The Letter Horton refers to is below. It might not be fair to judge someone but one letter. Yet this is one of those times when in a brief space one’s warning system, one’s sense of the extreme should alert the reader that this guy has walnut storage disease,

“There is in this case just one solution. We must repeat: we, “men of science,” – as our predecessors in the Arab Middle Ages called themselves – non habemus locum manentem, sed quaerimus… And, what concerns this matter: the fact that the new right-wing Germany does not tolerate us says nothing against the principles of the right. To the contrary: only from the principles of the right, that is from fascist, authoritarian and imperial principles, is it possible with seemliness, that is, without resort to the ludicrous and despicable appeal to the droits imprescriptibles de l’homme to protest against the shabby abomination. I am reading Caesar’s Commentaries with deep understanding, and I think of Virgil’s Tu regere imperio… parcere subjectis et debellare superbos. There is no reason to crawl to the cross, neither to the cross of liberalism, as long as somewhere in the world there is a glimmer of the spark of the Roman thought. And even then: rather than any cross, I’ll take the ghetto.” –  Leo Strauss. Paris, May 19, 1933. It has been said that Strauss was anti-Nazi by accident. Only the Nazi’s antisemtism kept him from being a supporter.

Strauss’s principles: fascism, authoritarian, imperialism. Strauss has become important because of an influence that is far outsized anything he has to contribute to political thought. But he is not just a historical figure who logic and plans put into action have been utter failures. The neocons are the foreign policy zombies of conservationism in the way that supply-side economics is the zombie that lives on in the plans of Paul Ryan(R-WI) and conservative economic theory. The neocons are back – Mitt Romney’s Neocon War Cabinet.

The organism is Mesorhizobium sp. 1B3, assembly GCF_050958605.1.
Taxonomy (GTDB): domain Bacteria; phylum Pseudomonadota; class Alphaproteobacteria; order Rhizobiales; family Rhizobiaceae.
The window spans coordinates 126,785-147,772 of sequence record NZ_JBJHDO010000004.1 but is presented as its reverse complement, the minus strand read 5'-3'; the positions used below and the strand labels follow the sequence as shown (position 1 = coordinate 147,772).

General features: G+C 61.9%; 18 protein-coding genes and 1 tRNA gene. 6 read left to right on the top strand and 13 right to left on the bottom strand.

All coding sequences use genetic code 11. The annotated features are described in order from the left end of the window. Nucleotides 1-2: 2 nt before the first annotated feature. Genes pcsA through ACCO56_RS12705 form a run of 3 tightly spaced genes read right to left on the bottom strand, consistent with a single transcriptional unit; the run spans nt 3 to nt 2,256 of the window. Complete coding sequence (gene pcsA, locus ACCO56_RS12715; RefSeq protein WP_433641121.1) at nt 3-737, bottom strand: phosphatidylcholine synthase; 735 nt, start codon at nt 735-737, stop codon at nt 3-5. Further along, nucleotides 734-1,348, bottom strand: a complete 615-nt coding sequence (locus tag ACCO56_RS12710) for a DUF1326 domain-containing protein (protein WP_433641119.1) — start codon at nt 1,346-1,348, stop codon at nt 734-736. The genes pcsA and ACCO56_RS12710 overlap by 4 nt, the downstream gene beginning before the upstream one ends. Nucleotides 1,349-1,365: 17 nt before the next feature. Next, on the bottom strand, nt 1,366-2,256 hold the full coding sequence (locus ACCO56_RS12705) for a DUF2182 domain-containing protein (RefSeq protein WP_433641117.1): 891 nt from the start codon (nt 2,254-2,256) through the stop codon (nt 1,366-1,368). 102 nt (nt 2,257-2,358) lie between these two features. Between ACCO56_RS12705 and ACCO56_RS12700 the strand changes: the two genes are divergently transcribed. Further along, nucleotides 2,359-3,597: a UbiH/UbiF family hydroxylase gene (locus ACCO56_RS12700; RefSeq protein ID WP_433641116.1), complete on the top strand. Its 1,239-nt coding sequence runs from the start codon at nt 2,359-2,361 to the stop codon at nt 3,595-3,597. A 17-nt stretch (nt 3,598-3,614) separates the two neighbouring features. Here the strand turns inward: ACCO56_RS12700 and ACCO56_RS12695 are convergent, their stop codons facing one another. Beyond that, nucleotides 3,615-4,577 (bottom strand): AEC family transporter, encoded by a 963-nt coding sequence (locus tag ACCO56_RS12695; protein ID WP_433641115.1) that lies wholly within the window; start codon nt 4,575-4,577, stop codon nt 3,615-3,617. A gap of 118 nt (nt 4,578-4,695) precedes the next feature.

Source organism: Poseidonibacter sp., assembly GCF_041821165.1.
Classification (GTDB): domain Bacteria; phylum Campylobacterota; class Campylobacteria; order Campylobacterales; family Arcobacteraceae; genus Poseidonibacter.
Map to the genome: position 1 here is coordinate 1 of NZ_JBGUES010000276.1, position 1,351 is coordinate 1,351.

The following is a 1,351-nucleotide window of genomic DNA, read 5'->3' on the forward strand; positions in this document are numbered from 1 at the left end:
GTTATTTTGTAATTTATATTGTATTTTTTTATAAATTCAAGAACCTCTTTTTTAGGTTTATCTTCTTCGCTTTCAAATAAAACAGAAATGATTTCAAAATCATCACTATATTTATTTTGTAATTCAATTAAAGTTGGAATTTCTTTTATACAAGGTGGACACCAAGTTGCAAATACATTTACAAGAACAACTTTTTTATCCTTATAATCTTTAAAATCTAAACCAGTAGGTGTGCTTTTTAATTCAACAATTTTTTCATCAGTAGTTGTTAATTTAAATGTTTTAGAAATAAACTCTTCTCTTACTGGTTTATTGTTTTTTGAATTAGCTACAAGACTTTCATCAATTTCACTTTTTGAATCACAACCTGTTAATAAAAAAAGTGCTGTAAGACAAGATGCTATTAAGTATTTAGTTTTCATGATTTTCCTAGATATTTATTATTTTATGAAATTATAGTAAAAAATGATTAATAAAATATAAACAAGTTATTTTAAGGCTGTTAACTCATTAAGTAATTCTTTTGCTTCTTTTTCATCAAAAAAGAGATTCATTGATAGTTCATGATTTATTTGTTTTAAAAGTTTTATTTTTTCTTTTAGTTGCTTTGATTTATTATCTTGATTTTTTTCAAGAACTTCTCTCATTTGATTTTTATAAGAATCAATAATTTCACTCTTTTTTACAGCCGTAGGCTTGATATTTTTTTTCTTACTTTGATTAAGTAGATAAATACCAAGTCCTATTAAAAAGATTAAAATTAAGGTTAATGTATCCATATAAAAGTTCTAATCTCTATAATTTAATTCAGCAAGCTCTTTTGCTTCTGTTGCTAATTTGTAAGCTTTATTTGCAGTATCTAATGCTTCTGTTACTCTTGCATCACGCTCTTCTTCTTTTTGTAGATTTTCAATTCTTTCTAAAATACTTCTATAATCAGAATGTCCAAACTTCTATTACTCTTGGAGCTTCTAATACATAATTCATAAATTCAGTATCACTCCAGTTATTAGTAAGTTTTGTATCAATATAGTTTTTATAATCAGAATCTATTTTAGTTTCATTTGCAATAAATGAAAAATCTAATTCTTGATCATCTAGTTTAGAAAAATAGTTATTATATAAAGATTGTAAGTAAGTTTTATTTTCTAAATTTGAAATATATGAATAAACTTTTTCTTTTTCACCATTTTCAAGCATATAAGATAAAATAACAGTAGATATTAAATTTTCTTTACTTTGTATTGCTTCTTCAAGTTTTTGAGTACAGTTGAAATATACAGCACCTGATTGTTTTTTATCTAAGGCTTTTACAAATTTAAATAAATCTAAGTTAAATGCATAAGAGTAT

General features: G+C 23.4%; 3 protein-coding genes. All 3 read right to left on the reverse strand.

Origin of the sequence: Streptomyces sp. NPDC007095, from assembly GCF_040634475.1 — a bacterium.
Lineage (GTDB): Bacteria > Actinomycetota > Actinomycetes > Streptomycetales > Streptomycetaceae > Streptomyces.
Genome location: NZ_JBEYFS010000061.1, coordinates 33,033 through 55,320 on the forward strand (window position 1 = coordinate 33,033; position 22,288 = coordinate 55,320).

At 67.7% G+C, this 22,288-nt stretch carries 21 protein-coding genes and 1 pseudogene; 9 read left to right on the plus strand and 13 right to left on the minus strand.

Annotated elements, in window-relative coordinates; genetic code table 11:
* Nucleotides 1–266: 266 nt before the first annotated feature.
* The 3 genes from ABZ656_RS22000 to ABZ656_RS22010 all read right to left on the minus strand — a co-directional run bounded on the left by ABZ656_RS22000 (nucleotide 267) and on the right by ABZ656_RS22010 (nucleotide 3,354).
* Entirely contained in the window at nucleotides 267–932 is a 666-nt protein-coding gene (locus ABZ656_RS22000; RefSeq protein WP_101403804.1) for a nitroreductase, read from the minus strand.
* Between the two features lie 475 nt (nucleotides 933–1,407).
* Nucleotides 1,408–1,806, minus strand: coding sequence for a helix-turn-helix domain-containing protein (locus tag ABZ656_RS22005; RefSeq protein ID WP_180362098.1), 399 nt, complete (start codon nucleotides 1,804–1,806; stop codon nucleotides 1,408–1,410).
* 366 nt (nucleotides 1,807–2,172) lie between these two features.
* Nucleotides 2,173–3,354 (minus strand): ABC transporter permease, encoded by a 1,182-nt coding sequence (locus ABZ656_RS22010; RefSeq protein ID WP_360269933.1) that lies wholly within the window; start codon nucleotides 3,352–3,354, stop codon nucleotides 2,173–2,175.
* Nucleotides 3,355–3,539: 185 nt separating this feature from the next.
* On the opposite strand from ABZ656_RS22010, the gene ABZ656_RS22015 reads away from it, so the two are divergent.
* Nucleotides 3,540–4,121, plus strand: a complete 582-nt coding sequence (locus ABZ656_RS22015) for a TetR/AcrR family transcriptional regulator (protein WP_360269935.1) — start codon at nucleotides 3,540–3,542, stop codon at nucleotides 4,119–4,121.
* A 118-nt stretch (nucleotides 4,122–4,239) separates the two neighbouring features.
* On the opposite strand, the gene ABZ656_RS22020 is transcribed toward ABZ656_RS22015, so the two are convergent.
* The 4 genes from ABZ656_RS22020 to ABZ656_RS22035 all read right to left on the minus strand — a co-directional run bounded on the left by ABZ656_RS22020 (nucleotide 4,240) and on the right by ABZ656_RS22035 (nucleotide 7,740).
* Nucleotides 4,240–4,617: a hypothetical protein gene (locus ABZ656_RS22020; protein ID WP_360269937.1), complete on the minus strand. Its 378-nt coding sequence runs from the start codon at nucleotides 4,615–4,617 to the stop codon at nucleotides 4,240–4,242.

black and white summer in the city

Vera and Vladimir Nabokov, chasing butterflies, Ithaca, New York, September 1958.

A conservative right-wing Catholic writes about President Obama’s Commencement Address at Notre Dame. Gerard V. Bradley writes about Obama, “The message of this complex of ideas (passion, self-righteousness, and humility in the context of a “world of competing claims about [the] right and [the] true”) is unmistakable. It is the familiar rationalistic argument that, only if believers internalize the relativism (“doubt”) of which the President spoke at Notre Dame, can we avoid the intolerance, oppression, and even slaughter that history teaches are the perennial tendency of religion.” Bradley accuses the President of relativism when talking about faith because, well, people do in fact internalize and personalize their beliefs. There are several hundred, what are termed major religions in the U.S. with about 14% not identifying with any organized religion. Would a president that is supposed to represent all the people going to stake out some very specific dogma in a public speech and declare it the one and only truth? Ironically Bradley gives us all the answer in an earlier part of his tirade: “But remember too that the ultimate irony of faith is that it necessarily admits doubt. It’s the belief in things not seen. It’s beyond our capacity as human beings to know with certainty what God has planned for us or what He asks of us. And those of us who believe must trust that His wisdom is greater than our own.” Bradley probably did a grammar check, though obviously not a consistent logic check.If Bradley is genuinely concerned about making the world a better place how about not looking the other way when priests abuse children.